More Extreme Heat Projected in Denver Metro Area
Climate change is projected to lead to much more extreme heat in the Denver metropolitation area, according to the first phase of a climate extremes analysis released on September 22, 2016, by the Rocky Mountain Climate Organization and the City and County of Denver's Department of Environmental Health.
According to the analysis, with continued high heat-trapping emissions, the Denver metro area is projected to experience an average seven days a year at 100° or hotter by 2050, and a full month’s worth—34 days a year—late in this century.
“This would be fundamentally different from the climate we know here, which only rarely hits 100 degrees,” said Stephen Saunders, the president of RMCO.
Commissioned by the Department of Environmental Health, the analysis was one of three completed and released by RMCO today. Similar analyses of Boulder and Larimer Counties were funded by the Colorado Department of Local Affairs, Community Development Block Grant—Disaster Recovery funding through the Resilience Planning Grant Program.
The results released today are for projected single-day occurrences. An analysis of multi-day heat waves in Denver will be completed later this year.
In the following key projections for the metro area, the medians of the projections from multiple climate models based on two possible levels of future heat-trapping emissions: The first reflects a business-as-usual trajectory with continued high increases as in recent years; the second scenario reflects very low emissions from rapid and sustained global reductions in emissions. Projections are shown for mid-century (2040 – 2059) and late in the century (2080 – 2099).
Days 95° or hotter per year:
Days 100° or hotter:
The average temperature of the 30 hottest days in a year:
The projections also suggest that heavy storms may become more frequent. Storms with less than a quarter-inch of precipitation in a day are projected to have little change in their frequency, regardless of emissions levels. Storms of a half-inch of precipitation or more in a day:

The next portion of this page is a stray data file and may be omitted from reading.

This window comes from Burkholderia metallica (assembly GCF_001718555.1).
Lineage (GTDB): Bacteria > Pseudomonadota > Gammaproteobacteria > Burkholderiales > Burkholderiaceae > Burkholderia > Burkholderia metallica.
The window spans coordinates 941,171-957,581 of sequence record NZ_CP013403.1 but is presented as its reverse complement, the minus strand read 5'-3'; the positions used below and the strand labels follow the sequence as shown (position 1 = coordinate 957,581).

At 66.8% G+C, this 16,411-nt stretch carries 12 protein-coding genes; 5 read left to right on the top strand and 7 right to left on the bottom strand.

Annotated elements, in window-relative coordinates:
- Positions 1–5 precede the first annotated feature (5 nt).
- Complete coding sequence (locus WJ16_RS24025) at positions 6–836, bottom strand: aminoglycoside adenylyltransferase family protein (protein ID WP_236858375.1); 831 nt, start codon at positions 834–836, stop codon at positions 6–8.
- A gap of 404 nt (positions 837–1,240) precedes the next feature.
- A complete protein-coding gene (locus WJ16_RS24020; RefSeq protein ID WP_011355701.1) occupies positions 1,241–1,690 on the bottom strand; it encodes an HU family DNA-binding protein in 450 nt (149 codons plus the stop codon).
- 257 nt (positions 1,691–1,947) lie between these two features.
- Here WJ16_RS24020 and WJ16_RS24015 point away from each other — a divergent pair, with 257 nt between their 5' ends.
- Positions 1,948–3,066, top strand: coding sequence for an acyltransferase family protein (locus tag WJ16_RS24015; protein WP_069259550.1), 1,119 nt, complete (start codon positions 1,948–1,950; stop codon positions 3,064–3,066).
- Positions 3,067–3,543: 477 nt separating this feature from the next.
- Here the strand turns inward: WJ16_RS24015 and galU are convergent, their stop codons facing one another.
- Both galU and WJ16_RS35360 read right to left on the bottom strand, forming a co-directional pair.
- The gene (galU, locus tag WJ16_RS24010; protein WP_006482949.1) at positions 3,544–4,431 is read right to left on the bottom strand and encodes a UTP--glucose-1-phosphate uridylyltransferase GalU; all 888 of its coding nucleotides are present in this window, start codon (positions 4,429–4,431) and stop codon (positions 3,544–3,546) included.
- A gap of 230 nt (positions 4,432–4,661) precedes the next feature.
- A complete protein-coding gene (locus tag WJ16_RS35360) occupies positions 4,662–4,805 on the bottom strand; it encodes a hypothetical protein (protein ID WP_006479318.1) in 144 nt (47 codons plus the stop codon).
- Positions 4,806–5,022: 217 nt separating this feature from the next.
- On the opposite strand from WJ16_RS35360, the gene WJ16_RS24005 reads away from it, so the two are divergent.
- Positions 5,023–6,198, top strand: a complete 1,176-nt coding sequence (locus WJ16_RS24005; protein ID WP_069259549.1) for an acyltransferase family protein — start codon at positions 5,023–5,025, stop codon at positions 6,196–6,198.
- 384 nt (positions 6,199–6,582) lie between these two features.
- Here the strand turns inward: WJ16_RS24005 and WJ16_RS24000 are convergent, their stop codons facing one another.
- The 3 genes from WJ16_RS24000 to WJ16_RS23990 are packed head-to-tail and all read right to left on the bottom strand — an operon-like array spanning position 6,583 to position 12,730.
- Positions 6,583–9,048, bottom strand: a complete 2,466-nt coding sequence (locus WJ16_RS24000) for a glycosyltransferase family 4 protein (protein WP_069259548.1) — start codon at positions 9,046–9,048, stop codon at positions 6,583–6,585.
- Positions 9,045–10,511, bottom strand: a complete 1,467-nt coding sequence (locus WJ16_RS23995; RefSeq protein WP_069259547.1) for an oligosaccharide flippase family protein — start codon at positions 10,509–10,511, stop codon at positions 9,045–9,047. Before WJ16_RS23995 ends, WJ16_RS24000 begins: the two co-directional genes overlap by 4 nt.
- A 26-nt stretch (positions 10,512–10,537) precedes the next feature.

“This shows why we need preparedness actions to address the impacts we could face, including heat waves that can threaten people's health and even their lives,” Saunders said. “It also powerfully illustrates how important it is to reduce future emissions to keep the extent of climate change within manageable limits.”
The figure above shows how the number of days 95° or hotter in the Denver metro area could go from an average of 5 per year late in the last century to 77 per year late in this century. For future periods, the figure shows the range of the middle 80 percent of projections from multiple climate models (the checkered portions of the columns) and the medians (the numerals), for four possible levels of future heat-trapping emissions.
The joint news release by RMCO and Denver Environmental Health on the first phase results of the climate extremes analysis
A table of key projected changes in extreme temperature and precipitation
Full results from the first phase analysis, showing the analysis of scores of temperature and precipitation projections for four different assumptions (scenarios) for future levels of heat-trapping emissions, and for each scenario for four 20-year periods: 2020-2039, 2040-2059, 2060-2079, and 2080-2099. For an explanation of the analysis methodology and to better understand this spreadsheet, see the full report for a completed, comparable analysis either of Boulder County or of Larimer County.